Melinda Cai, Middle Tennessee Electric
A spring symphony choruses across the state,
Yet there is no human in sight
Each musician has a different voice
Each musician has a different face
As they perch atop the dancing trees
Who are these mysterious musicians?
They are creatures of the sky
Some ruby red,
Others sapphire blue,
Yet one stands out from them all
In the sun’s golden spotlight,
The silver singer performs her solo
She stands out from them all.
She symbolizes cleverness and protection,
She represents joy and gratitude.
She is our state bird,
She is the Mockingbird.
Jude Helton, Middle Tennessee Electric
Tennessee is perfect
My favorite place to be
We have many grand cities
It’s just right for me
First we have Memphis
In the west side
Where people on Beale Street
Love to play and stride
Next we have Nashville
In the middle of the state
Where there is much traffic
Everyone is mostly late
Then we have Chattanooga
In its rocky place
And with its lovely train
It goes around at a good pace
Last we have Knoxville
The east is where it’s by
With the bright sunsphere
Shining in the sky
The Wonderful Things about Tennessee
Livia Castrillo, Middle Tennessee Electric
I love Tennessee,
Because it has wonderful things in it.
Tennessee is all green everywhere I see.
It has beautiful lakes, rivers, and parks to play in.
It has house animals and wild animals.
It has restaurants and delicious food.
It has friends and family that you can play with.
It has sports like basketball and soccer to play to get your energy out.
In my opinion the best thing is love.
Tennessee is filled with love.
The kind of love between families and friends.
The Dance of the Daughter of the Dawn
Megan DiCello, Southwest Tennessee EMC
The last drops of moonlight faded and the stars fell from the heavens overhead,
And like the morning glories yawning open, she too rose from the dreams that filled her sleeping head.
The brightening summer dawn shined on her auburn hair,
Reflecting in a golden light to frame her smiling face so fair,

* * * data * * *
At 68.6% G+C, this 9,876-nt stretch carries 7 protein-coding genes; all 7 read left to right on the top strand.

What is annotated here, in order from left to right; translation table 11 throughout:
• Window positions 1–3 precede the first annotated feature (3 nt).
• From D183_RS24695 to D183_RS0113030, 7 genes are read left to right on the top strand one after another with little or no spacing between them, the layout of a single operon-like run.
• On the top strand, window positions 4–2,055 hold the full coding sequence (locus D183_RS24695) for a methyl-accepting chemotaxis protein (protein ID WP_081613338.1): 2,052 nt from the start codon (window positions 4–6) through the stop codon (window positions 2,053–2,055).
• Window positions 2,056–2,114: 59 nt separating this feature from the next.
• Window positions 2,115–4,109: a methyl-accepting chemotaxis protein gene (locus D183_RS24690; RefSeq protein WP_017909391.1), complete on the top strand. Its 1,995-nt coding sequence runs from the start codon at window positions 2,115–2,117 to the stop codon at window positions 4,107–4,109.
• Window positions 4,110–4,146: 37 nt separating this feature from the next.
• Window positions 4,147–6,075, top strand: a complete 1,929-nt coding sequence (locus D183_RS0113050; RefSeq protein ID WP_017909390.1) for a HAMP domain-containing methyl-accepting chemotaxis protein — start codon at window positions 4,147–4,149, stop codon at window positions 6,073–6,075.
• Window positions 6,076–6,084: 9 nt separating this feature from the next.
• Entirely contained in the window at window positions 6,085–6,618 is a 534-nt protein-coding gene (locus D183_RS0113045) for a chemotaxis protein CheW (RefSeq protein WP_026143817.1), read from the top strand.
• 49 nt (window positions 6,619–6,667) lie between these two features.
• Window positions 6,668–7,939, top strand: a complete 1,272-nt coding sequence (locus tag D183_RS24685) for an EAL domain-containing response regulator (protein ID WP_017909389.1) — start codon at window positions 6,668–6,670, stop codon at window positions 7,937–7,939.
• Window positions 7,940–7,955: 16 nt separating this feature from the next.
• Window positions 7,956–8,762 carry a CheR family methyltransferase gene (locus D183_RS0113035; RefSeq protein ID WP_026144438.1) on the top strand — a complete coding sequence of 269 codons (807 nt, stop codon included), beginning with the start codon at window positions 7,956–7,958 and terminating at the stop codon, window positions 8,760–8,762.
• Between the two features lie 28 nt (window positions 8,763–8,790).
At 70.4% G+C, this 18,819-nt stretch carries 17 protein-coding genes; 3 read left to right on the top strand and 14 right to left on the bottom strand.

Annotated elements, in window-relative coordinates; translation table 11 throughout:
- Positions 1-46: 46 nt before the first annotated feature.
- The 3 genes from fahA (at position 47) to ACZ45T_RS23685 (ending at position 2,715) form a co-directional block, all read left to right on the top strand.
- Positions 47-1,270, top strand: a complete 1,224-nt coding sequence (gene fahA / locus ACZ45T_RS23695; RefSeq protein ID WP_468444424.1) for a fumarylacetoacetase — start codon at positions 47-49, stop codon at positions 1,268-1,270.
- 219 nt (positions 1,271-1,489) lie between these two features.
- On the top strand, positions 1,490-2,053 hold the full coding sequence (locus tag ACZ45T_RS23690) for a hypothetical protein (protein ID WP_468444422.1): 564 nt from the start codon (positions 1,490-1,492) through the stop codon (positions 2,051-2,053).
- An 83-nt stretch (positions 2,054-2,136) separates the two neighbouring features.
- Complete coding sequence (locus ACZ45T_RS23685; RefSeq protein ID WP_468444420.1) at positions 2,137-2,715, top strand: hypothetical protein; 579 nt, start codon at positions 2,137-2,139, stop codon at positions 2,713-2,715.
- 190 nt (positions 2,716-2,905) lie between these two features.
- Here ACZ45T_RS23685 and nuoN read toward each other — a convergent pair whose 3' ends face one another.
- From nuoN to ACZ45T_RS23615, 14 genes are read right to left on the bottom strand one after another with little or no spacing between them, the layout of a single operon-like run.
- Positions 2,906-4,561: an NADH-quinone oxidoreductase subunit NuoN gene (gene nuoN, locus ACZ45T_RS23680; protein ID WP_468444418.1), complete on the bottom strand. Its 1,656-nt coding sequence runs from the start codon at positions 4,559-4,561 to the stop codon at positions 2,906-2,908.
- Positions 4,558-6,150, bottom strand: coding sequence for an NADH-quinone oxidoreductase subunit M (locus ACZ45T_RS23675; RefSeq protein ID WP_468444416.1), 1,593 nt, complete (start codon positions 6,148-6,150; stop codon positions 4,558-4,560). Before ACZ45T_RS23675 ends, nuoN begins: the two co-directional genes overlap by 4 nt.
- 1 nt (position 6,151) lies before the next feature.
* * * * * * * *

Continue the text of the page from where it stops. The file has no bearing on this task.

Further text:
Stretching deep, she breathed in the sweet morning air,
Singing along with the cheerful birds, their chirping morning prayers.
Springing from her bed, and bounding up the woodland stairs,
Her feet danced across the grass, as a bee upon a flower,
Twirling and leaping, like a fawn in the warming morning hours.
Alexandria Miller, Cumberland EMC
In the highest mountain tops
To the sickle valleys below
Weeds emerge relentlessly
Tearing through the majesty of the land
Infecting the soil beneath the earth
Hindering the growth of beauty
Darkness overcomes the landscape
Shadows wrap itself around vines
Thorny hands caress the treetops
Day by day petals fall
Trees fall to the wasteland
Minutes become days and days to years
Despite the desolate wasteland
Thorns and weeds that engross the land
A stem blooms
One of magnificent beauty
Petals unfurl and spring to towards the light
Showing even something beautiful can grow in darkness
Musings within the Forest
Samuel Moss, Gibson EMC
I ramble through the leafy forest
Stopping to rest astride a dead oak.
The beetles wriggle throughout the bark
That squirrels once called their tower.
Why don’t the birds sing mournful songs,
As the branch where they were reared
Crumbles, decays, and finally is no more?
As Mr. Ringtail wanders past the silent stranger
Considering perhaps a hollow once called home.
And, although I for one, never lived in a tree,
I too bemoan this poor oak’s loss.
But, as one side is sad to see him go.
Many woodlanders cherish dead trees
From termites to resting philosophers.
Lost in Tennessee.
David Smith, Fayetteville Public Utilities
I was lost in Tennessee,
and she showed me all of her beauty.
I was forgotten in all the earth,
but not by Her sacred land.
lands that were deep, and high,
Her hills rolling and crisply growing life.
Her shining deep blue Sky,
it Soared beside the
birds as they sang in peaceful mirth.
The simple way her rivers drove forth through the forests fascinated my heart and soul.
And in this temple of the pine and oak,
I found myself made new and whole.
Molly Almon, Middle Tennessee Electric
The land is golden
And plump with gifts of Summer,
Only shadowed by Fall’s hand